Human body temperature is not 98.6 Fahrenheit; new research shows temperatures consistently declining

WION Web Team New Delhi, Delhi, India Feb 05, 2020, 06.13 PM(IST)

body-temperature Photograph:( Agencies )

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Results indicated that the body temperature of men born in the 2000s is lower than that of men born in the early 1800s and body temperature of women born in the 2000s is lower than that of women born in the 1890s.

It is a consensus the world over that the average temperature of the human body is 98.6 degrees Fahrenheit.

Recently, researchers have concluded that this fact is inaccurate and discovered that not only is it lower than 98.6, but it also varies by gender, size, age, time of day, etc. Furthermore, new evidence indicates that the average temperature of the human body has been cooling off since the 19th Century when 98.6 was the established norm.

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Dr Julie Parsonnet has been studying this phenomenon and states that there never has been a real average because people vary. Indications from her research conclude that there is a lot we do not know when addressing the continued decrease in body temperature.

Referring to data from three groups in the study, Parsonnet and other researchers looked at temperatures of Civil War veterans from the mid-1800s through 1930, CDC records from the 1970s and temperatures of patients visiting Stanford health clinics from 2007 to 2017.

Results indicated that the body temperature of men born in the 2000s is lower than that of men born in the early 1800s and body temperature of women born in the 2000s is lower than that of women born in the 1890s.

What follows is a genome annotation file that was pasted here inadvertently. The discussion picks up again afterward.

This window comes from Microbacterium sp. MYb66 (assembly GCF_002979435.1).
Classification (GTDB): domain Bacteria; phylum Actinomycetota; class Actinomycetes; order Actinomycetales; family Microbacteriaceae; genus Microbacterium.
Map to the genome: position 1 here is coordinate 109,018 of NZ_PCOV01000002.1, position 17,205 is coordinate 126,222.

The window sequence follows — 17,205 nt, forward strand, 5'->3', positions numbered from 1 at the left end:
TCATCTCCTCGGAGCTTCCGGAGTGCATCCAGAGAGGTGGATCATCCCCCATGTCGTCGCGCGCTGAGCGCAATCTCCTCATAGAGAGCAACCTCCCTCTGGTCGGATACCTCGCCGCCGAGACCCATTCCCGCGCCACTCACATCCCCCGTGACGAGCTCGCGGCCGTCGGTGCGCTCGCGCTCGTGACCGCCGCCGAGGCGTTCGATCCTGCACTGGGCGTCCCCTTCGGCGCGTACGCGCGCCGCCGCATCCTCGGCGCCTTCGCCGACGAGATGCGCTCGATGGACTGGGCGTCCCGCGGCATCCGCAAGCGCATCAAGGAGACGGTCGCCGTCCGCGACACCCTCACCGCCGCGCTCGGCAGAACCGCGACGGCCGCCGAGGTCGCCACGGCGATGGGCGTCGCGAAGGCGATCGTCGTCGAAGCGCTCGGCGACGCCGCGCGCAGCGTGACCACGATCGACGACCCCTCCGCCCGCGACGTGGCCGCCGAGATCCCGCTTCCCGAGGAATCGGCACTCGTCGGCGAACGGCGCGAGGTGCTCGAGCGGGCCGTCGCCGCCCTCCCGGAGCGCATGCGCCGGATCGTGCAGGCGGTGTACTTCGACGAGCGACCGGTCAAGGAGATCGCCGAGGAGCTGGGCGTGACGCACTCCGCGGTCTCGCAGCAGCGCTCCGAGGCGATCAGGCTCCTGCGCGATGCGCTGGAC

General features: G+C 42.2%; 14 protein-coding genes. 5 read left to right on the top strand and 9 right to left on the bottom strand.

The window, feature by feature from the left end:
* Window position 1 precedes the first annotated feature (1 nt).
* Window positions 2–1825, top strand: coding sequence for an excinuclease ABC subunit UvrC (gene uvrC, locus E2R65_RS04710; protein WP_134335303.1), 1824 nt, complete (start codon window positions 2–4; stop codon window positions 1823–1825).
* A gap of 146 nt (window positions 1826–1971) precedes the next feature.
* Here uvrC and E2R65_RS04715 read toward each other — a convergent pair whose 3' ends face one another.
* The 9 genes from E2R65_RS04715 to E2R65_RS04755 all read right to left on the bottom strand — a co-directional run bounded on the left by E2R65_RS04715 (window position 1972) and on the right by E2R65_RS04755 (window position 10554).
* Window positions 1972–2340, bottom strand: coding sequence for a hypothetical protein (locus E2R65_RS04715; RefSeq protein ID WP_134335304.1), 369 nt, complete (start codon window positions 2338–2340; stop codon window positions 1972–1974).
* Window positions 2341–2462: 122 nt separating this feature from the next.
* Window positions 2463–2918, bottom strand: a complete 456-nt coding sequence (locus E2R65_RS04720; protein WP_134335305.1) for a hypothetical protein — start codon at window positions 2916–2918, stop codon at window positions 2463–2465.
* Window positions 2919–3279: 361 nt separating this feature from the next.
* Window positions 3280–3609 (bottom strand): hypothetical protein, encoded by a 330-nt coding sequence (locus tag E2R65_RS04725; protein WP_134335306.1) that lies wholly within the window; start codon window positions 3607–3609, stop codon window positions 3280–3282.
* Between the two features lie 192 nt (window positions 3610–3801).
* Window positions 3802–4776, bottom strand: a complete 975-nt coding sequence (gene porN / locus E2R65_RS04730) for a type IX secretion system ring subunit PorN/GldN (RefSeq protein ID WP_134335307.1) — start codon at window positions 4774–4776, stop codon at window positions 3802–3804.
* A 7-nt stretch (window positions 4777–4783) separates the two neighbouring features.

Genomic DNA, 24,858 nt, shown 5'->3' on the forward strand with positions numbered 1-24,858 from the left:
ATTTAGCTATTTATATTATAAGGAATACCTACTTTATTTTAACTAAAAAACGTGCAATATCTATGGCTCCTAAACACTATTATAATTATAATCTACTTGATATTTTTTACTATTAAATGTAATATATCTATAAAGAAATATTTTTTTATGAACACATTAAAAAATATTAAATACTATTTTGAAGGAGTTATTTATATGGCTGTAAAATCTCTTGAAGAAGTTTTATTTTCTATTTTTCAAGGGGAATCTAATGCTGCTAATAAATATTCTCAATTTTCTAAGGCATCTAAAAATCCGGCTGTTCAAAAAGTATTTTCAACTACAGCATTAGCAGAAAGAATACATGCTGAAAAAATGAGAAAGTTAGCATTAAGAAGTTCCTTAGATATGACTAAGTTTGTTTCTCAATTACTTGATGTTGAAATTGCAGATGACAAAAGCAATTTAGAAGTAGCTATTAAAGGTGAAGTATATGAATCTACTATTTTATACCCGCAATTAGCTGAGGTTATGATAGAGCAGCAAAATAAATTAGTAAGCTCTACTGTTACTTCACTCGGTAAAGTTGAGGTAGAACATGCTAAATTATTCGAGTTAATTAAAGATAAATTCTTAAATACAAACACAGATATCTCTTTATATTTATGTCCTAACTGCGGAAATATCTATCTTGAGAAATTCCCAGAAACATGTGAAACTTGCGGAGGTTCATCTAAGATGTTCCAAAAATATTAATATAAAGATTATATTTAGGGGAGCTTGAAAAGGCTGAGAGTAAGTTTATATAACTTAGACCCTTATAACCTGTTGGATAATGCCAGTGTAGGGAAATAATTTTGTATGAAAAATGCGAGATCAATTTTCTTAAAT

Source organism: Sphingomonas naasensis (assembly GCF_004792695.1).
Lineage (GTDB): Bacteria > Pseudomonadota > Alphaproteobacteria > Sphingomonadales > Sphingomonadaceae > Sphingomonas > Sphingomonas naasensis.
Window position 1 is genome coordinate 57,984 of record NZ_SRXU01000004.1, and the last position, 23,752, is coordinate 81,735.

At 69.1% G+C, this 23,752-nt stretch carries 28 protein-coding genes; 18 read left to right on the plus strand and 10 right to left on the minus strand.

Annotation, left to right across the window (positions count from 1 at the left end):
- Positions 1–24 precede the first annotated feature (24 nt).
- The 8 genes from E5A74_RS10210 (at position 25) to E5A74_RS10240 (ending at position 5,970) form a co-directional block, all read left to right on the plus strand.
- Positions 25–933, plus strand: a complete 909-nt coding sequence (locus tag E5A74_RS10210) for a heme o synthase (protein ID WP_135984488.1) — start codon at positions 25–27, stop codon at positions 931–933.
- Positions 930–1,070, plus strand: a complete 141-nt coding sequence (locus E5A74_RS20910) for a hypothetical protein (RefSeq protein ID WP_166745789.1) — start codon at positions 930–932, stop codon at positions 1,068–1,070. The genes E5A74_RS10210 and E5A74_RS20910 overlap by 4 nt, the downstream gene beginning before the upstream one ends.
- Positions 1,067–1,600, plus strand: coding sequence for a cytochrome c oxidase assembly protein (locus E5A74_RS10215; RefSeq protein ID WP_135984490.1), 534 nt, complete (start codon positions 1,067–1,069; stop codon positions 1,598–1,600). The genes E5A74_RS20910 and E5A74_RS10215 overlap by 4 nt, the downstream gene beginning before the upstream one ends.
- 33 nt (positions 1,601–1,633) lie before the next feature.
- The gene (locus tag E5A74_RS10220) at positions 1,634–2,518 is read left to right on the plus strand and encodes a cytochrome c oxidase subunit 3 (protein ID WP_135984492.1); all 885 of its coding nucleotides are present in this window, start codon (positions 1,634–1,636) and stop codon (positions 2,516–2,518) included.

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Two pieces of evidence were offered by Parsonnet to prove that the fall is real and this was not caused by the unreliability of old thermometers.

Initially, the cooling pattern is noticeable in the more present-day data sets, in which the thermometers utilized were credibly reliable.

Secondly, old folks were found to have higher temperatures than the youth measured around the same time, irrespective of when that year was - a fact which would have been impossible if the thermometers were faulty.

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Grouping measurements by the date of births of various subjects was able to reaffirm this fact by lining up with changing temperatures.

Doctors, however, are unlikely to change the way they treat and assess patients for fever, though Parsonnet emphasized that people should pay attention to how they feel and not rely solely on the thermometer. 

Emergency Medical Physician at Rush University Medical Center Dr Edward Ward stated that focussing on extremes takes priority over the normal body temperature, above 100 degrees Fahrenheit indicating a fever and below 94 degrees indicating hypothermia. 

“It’s not surprising that there will be changes (in normal body temperature) since the Industrial Revolution,” he added.